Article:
The Brewers brought Christian Yelich in to pinch hit for Guerra—he’d been sitting against Corbin because apparently Yelich doesn’t hit lefties well. So Hirano got yanked in favor of Andrew Chafin, which ended about as well as one might have expected if one has been paying attention recently. One pitch, a single to left that drove in Villar and allowed Arcia to advance to third, and Chafin was yanked as well. In came Jimmy Sherfy, who did his job, though he gave up a leadoff walk to Cain. Domingo Santiago, the Brewers right fielder, flew out to Souza in right, which allowed Arcia to tag and score. Another flyout, this time to left, and the inning was finally over. 4-2 Brewers.
The aforementioned Josh Hader came out for the seventh and made quick work of our boys after Murphy’s leadoff single, and make short work of us in the eighth as well, despite the two-out Souza single. For our side, Fernando Salas came out to pitch the 8th and lulled us into a false sense of security by retiring the Brewers in order on ten pitches, including two Ks.
And then came the fateful 9th. Jonathan Villar drew a full count against Salas, who had come out for this inning as well, and deposited a sixth-pitch meatball into the left field bleachers. Ferny seemed to bounce back for a bit after that, striking out Arcia on four pitches. Yelich, who had stayed in the game, necessitating some sort of outfield shuffle for the Brewers fielders that I didn’t even bother to figure out on my scoresheet, stroked a single, followed by Salas striking out Cain on four pitches.
The pitcher’s spot came up, and one Taylor Saladino came to the plate to pinch hit for Hader. He launched the third pitch of the at bat into center, a tailing fly ball that was drifting toward left. A.J. Pollock dived for the ball but missed, and it rolled to the wall. Peralta was backing him up on the play, but by the time Peralta had thrown the ball in to Ahmed, the cutoff man, Saladino was already around third and motoring toward home. Goldy intercepted Ahmed’s throw to the plate, and while his relay to Murphy was pretty spot on. Too late, two run inside-the-park home run for Saladino (fun fact: that was the first ITP home run by a Diamondback’s opponent at Chase since 2007).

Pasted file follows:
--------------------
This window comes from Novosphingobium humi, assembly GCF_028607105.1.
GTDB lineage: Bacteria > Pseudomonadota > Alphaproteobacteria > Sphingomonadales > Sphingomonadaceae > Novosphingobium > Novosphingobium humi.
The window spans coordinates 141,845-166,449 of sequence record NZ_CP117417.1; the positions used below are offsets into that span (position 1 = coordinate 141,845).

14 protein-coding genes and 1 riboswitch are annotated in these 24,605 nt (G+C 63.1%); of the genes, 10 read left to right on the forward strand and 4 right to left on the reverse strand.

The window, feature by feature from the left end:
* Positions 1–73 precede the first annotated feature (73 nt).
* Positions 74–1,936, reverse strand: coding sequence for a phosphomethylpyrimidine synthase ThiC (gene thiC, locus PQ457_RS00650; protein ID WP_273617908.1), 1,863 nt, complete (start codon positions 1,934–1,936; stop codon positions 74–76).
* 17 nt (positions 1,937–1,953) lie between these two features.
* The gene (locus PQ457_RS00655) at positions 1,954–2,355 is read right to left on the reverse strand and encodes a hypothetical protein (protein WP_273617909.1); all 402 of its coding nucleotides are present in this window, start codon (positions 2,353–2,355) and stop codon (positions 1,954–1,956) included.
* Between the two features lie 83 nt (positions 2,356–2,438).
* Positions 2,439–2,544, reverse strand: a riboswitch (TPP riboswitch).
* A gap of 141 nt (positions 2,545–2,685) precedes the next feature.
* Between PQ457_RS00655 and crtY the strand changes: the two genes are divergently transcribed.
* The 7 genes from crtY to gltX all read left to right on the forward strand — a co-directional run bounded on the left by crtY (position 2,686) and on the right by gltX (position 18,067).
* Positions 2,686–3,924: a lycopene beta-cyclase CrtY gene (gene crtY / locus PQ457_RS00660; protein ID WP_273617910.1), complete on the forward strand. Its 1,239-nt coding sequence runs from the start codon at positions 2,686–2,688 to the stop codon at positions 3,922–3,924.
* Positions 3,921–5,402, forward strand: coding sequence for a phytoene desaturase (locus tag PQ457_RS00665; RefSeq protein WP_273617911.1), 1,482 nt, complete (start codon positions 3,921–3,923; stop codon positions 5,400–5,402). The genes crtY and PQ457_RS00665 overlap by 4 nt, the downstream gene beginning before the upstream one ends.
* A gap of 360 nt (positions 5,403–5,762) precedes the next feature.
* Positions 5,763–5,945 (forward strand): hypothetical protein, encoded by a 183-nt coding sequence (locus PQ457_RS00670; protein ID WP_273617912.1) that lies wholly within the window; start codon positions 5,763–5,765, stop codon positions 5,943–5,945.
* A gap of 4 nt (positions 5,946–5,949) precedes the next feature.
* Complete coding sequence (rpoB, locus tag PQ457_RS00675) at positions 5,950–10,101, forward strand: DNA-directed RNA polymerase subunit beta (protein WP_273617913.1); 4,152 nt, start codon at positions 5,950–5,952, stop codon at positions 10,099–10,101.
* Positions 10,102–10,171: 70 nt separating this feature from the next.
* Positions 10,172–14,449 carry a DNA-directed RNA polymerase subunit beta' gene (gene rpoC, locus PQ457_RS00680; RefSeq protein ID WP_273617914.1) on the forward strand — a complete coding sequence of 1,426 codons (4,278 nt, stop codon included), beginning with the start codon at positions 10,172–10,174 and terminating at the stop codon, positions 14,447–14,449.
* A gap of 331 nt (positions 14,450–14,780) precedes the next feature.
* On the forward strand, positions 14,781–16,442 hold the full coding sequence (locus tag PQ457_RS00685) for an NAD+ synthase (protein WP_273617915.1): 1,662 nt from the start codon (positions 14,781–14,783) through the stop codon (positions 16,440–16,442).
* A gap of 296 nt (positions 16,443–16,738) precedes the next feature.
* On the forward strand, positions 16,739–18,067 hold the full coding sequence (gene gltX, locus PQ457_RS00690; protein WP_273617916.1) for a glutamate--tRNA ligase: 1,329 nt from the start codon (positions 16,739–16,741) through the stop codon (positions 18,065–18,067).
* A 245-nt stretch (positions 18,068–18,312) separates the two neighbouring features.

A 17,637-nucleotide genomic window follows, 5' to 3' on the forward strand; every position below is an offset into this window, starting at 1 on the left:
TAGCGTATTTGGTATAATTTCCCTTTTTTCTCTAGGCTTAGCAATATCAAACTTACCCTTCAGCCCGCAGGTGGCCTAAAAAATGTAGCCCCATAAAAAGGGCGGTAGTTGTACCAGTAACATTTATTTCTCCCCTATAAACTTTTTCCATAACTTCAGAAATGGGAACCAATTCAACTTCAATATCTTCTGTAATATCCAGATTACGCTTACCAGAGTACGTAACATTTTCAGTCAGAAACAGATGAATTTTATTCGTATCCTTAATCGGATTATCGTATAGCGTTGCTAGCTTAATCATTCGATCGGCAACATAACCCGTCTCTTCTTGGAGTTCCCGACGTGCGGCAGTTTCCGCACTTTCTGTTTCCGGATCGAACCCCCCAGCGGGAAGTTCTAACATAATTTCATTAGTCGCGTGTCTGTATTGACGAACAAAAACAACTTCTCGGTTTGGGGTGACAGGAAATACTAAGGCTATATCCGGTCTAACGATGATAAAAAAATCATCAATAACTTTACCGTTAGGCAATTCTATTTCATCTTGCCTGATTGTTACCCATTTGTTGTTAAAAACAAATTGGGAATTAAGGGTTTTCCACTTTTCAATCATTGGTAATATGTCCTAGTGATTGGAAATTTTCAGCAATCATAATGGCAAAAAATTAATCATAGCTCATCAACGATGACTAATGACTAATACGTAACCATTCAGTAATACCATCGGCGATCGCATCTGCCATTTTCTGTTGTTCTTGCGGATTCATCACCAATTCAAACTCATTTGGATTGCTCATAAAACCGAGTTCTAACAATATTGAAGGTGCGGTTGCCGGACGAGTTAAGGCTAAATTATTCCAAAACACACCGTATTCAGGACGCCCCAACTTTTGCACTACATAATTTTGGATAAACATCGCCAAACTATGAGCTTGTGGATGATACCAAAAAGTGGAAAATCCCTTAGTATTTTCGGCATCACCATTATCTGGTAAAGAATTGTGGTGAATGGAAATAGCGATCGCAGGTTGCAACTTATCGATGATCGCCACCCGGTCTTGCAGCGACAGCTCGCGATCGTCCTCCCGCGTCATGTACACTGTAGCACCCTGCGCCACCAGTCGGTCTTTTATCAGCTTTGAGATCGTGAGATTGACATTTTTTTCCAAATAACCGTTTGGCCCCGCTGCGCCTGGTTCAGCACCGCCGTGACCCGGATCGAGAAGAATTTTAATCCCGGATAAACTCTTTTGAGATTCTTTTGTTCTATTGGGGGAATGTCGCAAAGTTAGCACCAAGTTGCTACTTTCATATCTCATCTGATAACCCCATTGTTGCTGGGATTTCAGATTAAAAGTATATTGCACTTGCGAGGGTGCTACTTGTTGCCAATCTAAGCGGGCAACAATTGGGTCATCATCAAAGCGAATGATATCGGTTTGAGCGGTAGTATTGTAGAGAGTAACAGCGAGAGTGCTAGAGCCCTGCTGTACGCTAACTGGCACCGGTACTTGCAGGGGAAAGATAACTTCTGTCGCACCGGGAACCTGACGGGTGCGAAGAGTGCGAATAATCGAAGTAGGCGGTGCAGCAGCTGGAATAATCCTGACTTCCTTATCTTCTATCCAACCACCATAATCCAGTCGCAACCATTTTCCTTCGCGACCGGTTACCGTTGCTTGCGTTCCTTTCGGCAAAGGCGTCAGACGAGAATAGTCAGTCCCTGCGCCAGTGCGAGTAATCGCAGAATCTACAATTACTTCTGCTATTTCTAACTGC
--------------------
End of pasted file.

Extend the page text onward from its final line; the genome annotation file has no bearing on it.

Aaand here’s a gif of the play:
Here's A.J. Pollock rolling his wrist on that diving attempt. pic.twitter.com/o3b71leJuB— Nick Piecoro (@nickpiecoro) May 15, 2018
7-2 Brewers, and worse than that, Pollock stayed on the ground for a long time after his diving catch attempt, and came up holding his
right left hand. Trainers came out, manipulated his right left thumb a bit, and eventually led him off the field. It came out during the postgame show that the initial diagnosis is a thumb sprain, and AJ will be getting a second evaluation tomorrow. Fingers crossed, but it doesn’t seem like it’s looking good.
We went down in order in the bottom of the 9th, and that’s all she wrote. Ugh.
Bells and Whistles
Thirty total commenters and 487 comments in the Gameday Thread tonight, which is about what one might expect from a largely demoralized Snake Pit fan base right now. Present and accounted for were BamaPHX, BigSmarty, BobDolio, Brandon Winchester, DORRITO, Dcarbajal, DeadManG, DesertRock, Diamondhacks, GuruB, Jackwriter, Jim McLennan, Johnneu, Makakilo, Michael McDermott, MrMrrbi, Oscar Goldman, ShirtOffYourBack, Sprankton, Xerostomia, asteroid, gamepass, hotclaws, leo7630, megnetic, ol Pete, onedotfive, shoewizard, since_98, smartplays. Jackwriter and Michael McDermott led the way with 79 comments apiece.
No comment of the night, I don’t think, because I’ve already spent enough time steeped in the sadness of this game and there was no conclusive winner in terms of upvotes. So that’s all, kids. Better luck tomorrow, and let’s all keep AJ and his thumb in our thoughts and prayers.